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The Scent of A Romance I Once Had
On Experimental Animation and Surviving Post-Covid
This article started out as a review of the 2022 Eyeworks Festival of Experimental Animation but through the process of writing turned into a personal reflection on my relationship with experimental animation in the post-yet-present covid era. As such, it’s not a complete picture of this year’s festival. Check out the full festival program here.
Experimental animation is a slippery term, one that is often defined by what it is not rather than what it is. Its lineage is cast in the negative, exemplified by animation that contradicts usual modes and methods. Working in this way often produces provocative, humorous, and challenging films. It’s in this space that Eyeworks deals. Programming both historical and contemporary films, the yearly invitation-only festival curated by Lilli Carré and Alexander Stewart pulls together gems and oddities that span everything from hardline formal experiments to “bad” CG character films. They revel in the negation, in the weird, and the out-of-place.
Leaving The House
A friend tells me that he remembers feeling like his life was ending when the first wave of Covid quarantines began back in 2020 and that the shock of this fear drove the choice to swap Los Angeles apartment living for a house in an east coast suburb. I’m catching up with him and his partner in a busy coffee shop in their old neighborhood Highland Park. Apart from the occasional mask, you’d hardly know we’ve all been living through a global pandemic. We reflect on the weirdness of the new normal of post-yet-present covid and how that plays out in awkward navigations of public spaces and interpersonal interaction after a few years spent very online.
Two weeks earlier, I was sitting amongst a whittled-down crowd in the theater at 2220Arts in Historic Filipino Town. This space, housed in what used to be the Bootleg Theater, has become a pillar of the post-pandemic independent and experimental film community in LA. Together with the other holdouts, I’m waiting for a retrospective of short films to begin by enigmatic Canadian artist-animator Barry Doupé. This is the last of three programs at this year's Eyeworks Festival, and as the title suggests my eyes are feeling decidedly worked. Having attended this festival since 2015, I like to think I’m in tune with its curation, however, this year caught me off guard. Sitting in the utter darkness that comes just after the house lights go off but before the projection begins, I was trying to sort out what had changed: me or the curation. Then a flash of color and blaring synth horns pulled me out of my mind and into the screen.
For the next three minutes, the pure vision that is Barry Doupé’s RED HOUSE (2022) enveloped the room. In it, a simple house silhouette jumps around the screen, expanding to fill the visual field, shrinking to explore its corners, stretching to avoid an object or envelop others, morphing into this or that thing, encountering all manner of shapes and colors along the way, backed by frenetic synth music that punctuates the movements and visual shifts. Nothing stayed still for more than a moment, and then suddenly it was over. Finding myself in total darkness again, those few seconds before the next film begins, a line from Sergei Eisenstein’s writing about Disney rings in my head — “A world of lines and colours which subjugates and alters itself to your command. You tell a mountain: move, and it moves. […] You tell the sun: ‘Stop!’-and it stops.”1 His words echo that of Walter Benjamin from a decade earlier who remarked about early American cartoons, “it must come as a tremendous relief to find a way of life in which everything is solved in the simplest and most comfortable way, in which a car is no heavier than a straw hat and the fruit on the tree becomes round as quickly as a hot-air balloon.”2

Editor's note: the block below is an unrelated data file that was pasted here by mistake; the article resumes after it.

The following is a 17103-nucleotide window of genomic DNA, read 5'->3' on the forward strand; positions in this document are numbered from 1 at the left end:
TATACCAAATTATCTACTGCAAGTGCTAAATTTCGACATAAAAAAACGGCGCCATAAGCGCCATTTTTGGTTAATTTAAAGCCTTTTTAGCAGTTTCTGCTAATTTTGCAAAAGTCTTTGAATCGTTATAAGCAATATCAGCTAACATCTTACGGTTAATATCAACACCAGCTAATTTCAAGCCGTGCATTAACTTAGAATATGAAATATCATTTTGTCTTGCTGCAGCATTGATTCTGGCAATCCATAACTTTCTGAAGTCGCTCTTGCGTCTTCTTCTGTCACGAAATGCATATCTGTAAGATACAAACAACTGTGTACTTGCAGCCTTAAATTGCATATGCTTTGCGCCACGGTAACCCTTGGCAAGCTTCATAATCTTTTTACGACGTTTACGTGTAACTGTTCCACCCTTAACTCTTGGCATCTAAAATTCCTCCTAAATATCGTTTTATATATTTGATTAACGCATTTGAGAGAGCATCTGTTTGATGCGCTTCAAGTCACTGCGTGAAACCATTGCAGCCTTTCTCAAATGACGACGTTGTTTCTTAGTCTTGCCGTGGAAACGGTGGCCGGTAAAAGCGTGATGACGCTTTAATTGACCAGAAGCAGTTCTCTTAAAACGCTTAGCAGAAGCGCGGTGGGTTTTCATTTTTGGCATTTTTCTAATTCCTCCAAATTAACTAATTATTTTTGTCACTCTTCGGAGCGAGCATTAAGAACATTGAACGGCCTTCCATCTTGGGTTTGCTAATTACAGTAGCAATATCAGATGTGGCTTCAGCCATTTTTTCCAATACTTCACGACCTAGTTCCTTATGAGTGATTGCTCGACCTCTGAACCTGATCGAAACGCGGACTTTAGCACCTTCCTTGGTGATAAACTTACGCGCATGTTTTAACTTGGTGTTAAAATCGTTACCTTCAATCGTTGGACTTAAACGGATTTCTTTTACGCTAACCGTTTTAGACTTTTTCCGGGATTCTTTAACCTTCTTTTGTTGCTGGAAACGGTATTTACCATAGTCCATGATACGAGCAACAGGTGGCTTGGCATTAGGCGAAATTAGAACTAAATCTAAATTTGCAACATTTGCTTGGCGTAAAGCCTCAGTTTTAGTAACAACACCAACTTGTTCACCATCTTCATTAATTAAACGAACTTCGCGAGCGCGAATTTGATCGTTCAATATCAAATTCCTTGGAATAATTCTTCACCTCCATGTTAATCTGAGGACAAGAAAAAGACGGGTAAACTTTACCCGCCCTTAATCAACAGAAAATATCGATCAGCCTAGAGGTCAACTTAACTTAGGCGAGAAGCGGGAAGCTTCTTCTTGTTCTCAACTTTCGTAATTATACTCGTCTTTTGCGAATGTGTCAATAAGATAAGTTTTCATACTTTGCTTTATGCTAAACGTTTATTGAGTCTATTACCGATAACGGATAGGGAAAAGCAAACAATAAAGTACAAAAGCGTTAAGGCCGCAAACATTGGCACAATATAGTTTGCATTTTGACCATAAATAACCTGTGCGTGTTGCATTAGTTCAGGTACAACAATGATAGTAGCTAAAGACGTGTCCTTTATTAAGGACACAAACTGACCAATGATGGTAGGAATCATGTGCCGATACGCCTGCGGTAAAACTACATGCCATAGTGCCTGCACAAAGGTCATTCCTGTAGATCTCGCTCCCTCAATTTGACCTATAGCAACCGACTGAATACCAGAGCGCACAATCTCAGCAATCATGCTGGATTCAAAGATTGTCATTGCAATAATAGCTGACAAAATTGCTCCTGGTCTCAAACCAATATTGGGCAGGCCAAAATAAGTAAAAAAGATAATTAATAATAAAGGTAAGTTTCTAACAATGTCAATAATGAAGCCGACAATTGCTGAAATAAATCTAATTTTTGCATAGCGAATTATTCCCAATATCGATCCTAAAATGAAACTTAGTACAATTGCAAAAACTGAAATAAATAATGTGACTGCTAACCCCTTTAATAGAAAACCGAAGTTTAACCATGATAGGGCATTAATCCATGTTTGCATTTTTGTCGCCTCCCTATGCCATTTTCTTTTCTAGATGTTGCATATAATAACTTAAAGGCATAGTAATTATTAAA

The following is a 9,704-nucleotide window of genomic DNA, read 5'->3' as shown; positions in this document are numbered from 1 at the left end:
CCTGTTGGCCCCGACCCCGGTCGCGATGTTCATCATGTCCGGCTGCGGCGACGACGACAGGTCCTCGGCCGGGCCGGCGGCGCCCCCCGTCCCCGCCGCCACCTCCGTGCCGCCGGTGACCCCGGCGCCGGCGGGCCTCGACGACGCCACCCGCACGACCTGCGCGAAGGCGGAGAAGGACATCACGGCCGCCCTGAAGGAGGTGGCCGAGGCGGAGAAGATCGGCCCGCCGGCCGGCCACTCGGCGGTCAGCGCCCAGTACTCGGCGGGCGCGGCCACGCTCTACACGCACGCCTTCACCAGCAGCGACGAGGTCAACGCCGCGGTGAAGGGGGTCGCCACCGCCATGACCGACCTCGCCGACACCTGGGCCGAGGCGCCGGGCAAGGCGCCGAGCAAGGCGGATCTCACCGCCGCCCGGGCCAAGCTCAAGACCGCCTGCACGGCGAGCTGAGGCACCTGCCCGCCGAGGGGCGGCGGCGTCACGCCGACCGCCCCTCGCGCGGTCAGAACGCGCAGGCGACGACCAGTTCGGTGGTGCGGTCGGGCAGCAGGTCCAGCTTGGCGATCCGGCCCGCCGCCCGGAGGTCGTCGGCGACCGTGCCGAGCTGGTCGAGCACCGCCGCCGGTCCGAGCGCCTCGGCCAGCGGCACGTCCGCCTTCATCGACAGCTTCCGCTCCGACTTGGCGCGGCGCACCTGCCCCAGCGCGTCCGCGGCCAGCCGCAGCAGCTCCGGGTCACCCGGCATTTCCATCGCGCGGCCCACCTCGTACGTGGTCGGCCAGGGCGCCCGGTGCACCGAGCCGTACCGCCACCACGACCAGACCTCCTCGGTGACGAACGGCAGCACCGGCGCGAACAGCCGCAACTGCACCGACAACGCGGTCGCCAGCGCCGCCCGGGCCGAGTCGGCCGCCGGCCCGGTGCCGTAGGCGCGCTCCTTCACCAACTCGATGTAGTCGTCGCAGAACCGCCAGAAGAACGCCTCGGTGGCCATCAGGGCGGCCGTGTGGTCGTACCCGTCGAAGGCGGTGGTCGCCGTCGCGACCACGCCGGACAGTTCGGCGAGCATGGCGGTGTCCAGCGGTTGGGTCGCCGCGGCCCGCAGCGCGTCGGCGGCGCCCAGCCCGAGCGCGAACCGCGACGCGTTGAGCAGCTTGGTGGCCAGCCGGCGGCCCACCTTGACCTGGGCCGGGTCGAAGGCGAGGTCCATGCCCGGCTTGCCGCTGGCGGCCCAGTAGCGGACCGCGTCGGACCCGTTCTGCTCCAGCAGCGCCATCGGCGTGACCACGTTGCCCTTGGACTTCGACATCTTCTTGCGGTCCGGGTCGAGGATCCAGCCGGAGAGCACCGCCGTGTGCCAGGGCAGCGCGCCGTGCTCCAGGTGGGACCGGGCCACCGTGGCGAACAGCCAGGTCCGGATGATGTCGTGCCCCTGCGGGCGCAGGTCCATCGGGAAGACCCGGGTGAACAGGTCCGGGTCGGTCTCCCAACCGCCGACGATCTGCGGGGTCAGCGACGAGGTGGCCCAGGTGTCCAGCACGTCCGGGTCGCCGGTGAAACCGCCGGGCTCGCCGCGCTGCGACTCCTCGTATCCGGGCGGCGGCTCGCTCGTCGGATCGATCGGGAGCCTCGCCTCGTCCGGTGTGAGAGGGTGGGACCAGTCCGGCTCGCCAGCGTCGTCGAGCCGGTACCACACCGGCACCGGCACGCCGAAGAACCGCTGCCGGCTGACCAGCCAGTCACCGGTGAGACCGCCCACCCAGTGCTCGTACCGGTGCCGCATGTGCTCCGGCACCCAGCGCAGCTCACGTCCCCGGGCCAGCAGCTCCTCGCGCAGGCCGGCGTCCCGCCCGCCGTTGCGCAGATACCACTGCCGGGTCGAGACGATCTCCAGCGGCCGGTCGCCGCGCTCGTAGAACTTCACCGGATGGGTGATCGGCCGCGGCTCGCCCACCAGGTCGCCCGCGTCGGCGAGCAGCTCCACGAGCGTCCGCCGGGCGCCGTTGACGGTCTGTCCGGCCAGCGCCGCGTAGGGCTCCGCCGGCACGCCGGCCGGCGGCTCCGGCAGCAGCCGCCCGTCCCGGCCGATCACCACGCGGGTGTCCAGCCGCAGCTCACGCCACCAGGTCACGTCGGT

Spending a few minutes in Doupé’s red house, where the optimism of Eisenstein and Benjamin lives on, was exactly what I needed. This is because I found that another line of Benjamin’s had been proven true by the previous two programs — “all Mickey Mouse films are founded on the motif of leaving home in order to learn what fear is.”3
Learning What Fear Is
It was halfway through the third film in the first program that I realized something was different about this Eyeworks. Awash in the sensory overload that is David Daniel’s 1985 strata-cut opus Buzz Box I feel the outside world creeping in. This is a film I’ve seen many times before, usually as a bad rip on YouTube. Now larger than life its dystopian forecasting is impossible to look past. I feel the magic circle I drew around experimental animation begin to crack. Then another classic, one I’ve also seen several times, Paul Vester’s 2D cel animation Picnic from 1986. There was always something sinister lurking in the background of this film with its bursts of dark bondage imagery and decaying industrial society over which robot-like workers dance about to eerily upbeat music. But now, in 2022, these two films from forty years ago elicit in me a jolt of pure anxiety. Watching on a laptop screen kept them at a distance, made them discreet art objects from their era. Not here. Like the oozing black void that takes over in Picnic, these films spill into the theater and envelop me with their darkly prophetic visions.
Then a shift — Miranda Javid’s airy graphite desktop film The Wind (2020) probes there-ness and digital translation followed by Sebastian Buerkner’s kaleidoscopic investigation of sight Surge (2020). These films reign me back in and even pull me close. Close enough to remember that I’m sitting next to a friend who I’ve interacted with far more online than in person. A friendship built on mediation and approximation of self, a real covid-era friendship. It’s at this point that I understand the framing of the program. The curation shifts between telescope and microscope. The telescope shows the world out there, one full of inequality and painfully repeating history. The microscope shows the New Self, one relearning intimacy and one that blurs the line between pixels and atoms. Like passing through a prism I feel broken apart by the vacillation between these two, ending up like the shifting mosaic fragments of Joanna Priestly’s rarely screened Jade Leaf (1985).
Ending the program on Jane Aaron’s Set In Motion (1987), I wanted to feel uplifted. In the past, I’ve always felt comforted by Aaron's films. Short, sweet, and playful gems of animation. But this time, as the funky cut paper shapes passed over every inch of her house, all I could see were particles. A word that I think for most people now calls up images of early covid desperation. It’s as if Aaron is making visible the world of pathogens and viruses that were always there but we couldn’t see. All this is seen through the fuzzy warmth of 16mm film, giving all of us in 2022 a glimpse back into the world of 1987. A world with crises no doubt, but one where people could touch each other and not think about covid. By the end, I wish that I could stay in Aaron's house, but the film is short and the program is now over. It’s time to leave the house.